Can laity anoint sick?

Question: There is a long-standing practice in our diocese where the members of the charismatic movement anoint one another — and especially the sick — with something called “St. Joseph’s Oil.” Some others call this the “Oil of Gladness.” Does the Church permit this practice of laypeople anointing the sick with oil?  

Name and city withheld

Answer: It is not permitted. In a letter dated Sept. 1, 2008, the Congregation for Divine Worship and the Sacraments issued the following directive: “This Dicastery observes that Canon 1003.1 expressly forbids anyone, other than a priest, to administer the Sacrament of the Anointing of the Sick. Furthermore … , no other person than a priest may act as ordinary or extraordinary minister of the Sacrament of Anointing since such constitutes simulation of the sacrament. This congregation also observes that there are only three blessed oils used in the Roman Ritual namely, the Oil of Catechumens, the Oil of the Sick and the Sacred Chrism. The use of any other oil or any other ‘anointing’ than those found in the approved liturgical books must be considered proscribed and subject to ecclesiastical penalties (cf. canons 1379 and 1384).” 

The letter goes on to direct South Africa’s bishops, who requested the ruling, to restore proper sacramental discipline and give catechesis. 

Hence, it would seem that the anointings you describe in charismatic prayer services should cease. Even if well-intentioned, such anointings cause confusion and are difficult to distinguish between the very similar looking Sacrament of the Anointing of the Sick. 

One might certainly pray for the sick, and even lay hands on them. But anointing them with oil is going too far. 

It would therefore be proper for pastors to end such practices that might be occurring in their parish. Clearly, such a move would be accompanied by a charitable catechesis and the presumption of good will.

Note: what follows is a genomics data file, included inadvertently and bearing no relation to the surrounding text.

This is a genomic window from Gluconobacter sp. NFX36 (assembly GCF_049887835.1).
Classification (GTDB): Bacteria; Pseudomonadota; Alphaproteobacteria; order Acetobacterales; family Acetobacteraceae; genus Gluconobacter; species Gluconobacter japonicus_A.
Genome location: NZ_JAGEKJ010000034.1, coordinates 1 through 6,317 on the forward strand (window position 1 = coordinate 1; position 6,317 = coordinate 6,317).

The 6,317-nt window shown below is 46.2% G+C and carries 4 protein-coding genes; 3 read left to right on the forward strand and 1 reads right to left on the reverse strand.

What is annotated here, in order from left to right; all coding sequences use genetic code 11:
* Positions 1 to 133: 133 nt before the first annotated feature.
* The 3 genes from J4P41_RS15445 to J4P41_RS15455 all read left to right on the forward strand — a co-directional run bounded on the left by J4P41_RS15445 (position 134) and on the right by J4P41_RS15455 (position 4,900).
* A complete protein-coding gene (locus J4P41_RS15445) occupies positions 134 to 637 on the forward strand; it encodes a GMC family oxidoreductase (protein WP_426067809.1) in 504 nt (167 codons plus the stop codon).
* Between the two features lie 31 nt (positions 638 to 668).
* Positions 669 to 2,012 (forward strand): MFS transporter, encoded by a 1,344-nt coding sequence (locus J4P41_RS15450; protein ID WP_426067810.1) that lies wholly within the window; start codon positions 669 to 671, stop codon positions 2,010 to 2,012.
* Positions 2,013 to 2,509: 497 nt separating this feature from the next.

Question: I was taught that once mankind was put out of Paradise due to original sin, two distinct impediments to his return existed. First, he needed redemption, and this was supplied by Jesus on the cross. Secondly, he needed sanctification, and this is supplied by man in this life. A priest recently told me I was wrong. Am I? How?  

David Bearss, Harrison, Mich.

Answer: Your terminology and theology need a bit of refinement. You are correct in asserting that we were put out of paradise due to original sin. You are also correct in saying that Jesus has redeemed us, that is, he has purchased our salvation by his once and for all perfect sacrifice on the cross. 

However, man does not supply sanctification. Only God can sanctify so as to save us. It is true that works do accompany the gift of our faith. But these works are not so much the source of our sanctification, as the result of it. Our works are God’s gift to us. Scripture says, “For we are his handiwork, created in Christ Jesus for the good works that God has prepared in advance ...” (Eph 2:10). So, for us, all is gift, all is grace. 

Finally, it is not God’s will that we merely return to some earthly paradise. Rather, in his immense love, God has now willed to open heaven itself to us. Thus our redeemed state is greater than even our original state, before the Fall. 

Msgr. Charles Pope is the pastor of Holy Comforter-St. Cyprian in Washington, D.C., and writes for the Archdiocese of Washington, D.C., blog at Send questions to Pastoral Answers, Our Sunday Visitor, 200 Noll Plaza, Huntington, IN 46750 or to Letters must be signed, but anonymity may be requested.